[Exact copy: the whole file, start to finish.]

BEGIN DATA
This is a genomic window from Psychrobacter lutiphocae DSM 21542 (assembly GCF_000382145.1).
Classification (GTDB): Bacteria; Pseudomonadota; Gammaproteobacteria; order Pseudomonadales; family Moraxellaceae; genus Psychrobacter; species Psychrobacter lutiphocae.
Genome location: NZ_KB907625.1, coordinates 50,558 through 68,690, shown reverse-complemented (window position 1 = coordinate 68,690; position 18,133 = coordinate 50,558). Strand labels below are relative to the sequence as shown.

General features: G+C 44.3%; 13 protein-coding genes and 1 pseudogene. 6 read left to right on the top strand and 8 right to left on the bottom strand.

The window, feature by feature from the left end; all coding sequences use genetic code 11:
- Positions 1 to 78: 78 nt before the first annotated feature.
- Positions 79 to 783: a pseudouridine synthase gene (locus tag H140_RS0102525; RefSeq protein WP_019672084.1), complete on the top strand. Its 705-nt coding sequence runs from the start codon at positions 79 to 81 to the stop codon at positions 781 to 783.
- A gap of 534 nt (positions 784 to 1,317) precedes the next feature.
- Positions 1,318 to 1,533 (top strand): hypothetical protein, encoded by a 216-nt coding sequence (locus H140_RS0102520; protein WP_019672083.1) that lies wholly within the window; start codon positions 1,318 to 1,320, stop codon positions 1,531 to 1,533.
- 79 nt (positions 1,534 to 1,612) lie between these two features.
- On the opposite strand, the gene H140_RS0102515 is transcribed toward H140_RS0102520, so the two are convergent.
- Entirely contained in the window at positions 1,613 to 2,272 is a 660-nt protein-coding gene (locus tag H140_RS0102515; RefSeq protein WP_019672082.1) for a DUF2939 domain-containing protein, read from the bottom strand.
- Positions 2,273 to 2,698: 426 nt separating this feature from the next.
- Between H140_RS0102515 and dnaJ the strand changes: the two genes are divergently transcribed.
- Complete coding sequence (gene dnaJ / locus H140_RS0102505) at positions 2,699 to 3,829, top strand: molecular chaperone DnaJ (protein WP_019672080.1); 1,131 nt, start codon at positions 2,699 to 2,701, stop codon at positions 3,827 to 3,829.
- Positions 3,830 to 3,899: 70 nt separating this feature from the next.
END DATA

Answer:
This is a genomic window from Psychrobacter lutiphocae DSM 21542 (assembly GCF_000382145.1).
Classification (GTDB): Bacteria; Pseudomonadota; Gammaproteobacteria; order Pseudomonadales; family Moraxellaceae; genus Psychrobacter; species Psychrobacter lutiphocae.
Genome location: NZ_KB907625.1, coordinates 50,558 through 68,690, shown reverse-complemented (window position 1 = coordinate 68,690; position 18,133 = coordinate 50,558). Strand labels below are relative to the sequence as shown.

General features: G+C 44.3%; 13 protein-coding genes and 1 pseudogene. 6 read left to right on the top strand and 8 right to left on the bottom strand.

The window, feature by feature from the left end; all coding sequences use genetic code 11:
- Positions 1 to 78: 78 nt before the first annotated feature.
- Positions 79 to 783: a pseudouridine synthase gene (locus tag H140_RS0102525; RefSeq protein WP_019672084.1), complete on the top strand. Its 705-nt coding sequence runs from the start codon at positions 79 to 81 to the stop codon at positions 781 to 783.
- A gap of 534 nt (positions 784 to 1,317) precedes the next feature.
- Positions 1,318 to 1,533 (top strand): hypothetical protein, encoded by a 216-nt coding sequence (locus H140_RS0102520; protein WP_019672083.1) that lies wholly within the window; start codon positions 1,318 to 1,320, stop codon positions 1,531 to 1,533.
- 79 nt (positions 1,534 to 1,612) lie between these two features.
- On the opposite strand, the gene H140_RS0102515 is transcribed toward H140_RS0102520, so the two are convergent.
- Entirely contained in the window at positions 1,613 to 2,272 is a 660-nt protein-coding gene (locus tag H140_RS0102515; RefSeq protein WP_019672082.1) for a DUF2939 domain-containing protein, read from the bottom strand.
- Positions 2,273 to 2,698: 426 nt separating this feature from the next.
- Between H140_RS0102515 and dnaJ the strand changes: the two genes are divergently transcribed.
- Complete coding sequence (gene dnaJ / locus H140_RS0102505) at positions 2,699 to 3,829, top strand: molecular chaperone DnaJ (protein WP_019672080.1); 1,131 nt, start codon at positions 2,699 to 2,701, stop codon at positions 3,827 to 3,829.
- Positions 3,830 to 3,899: 70 nt separating this feature from the next.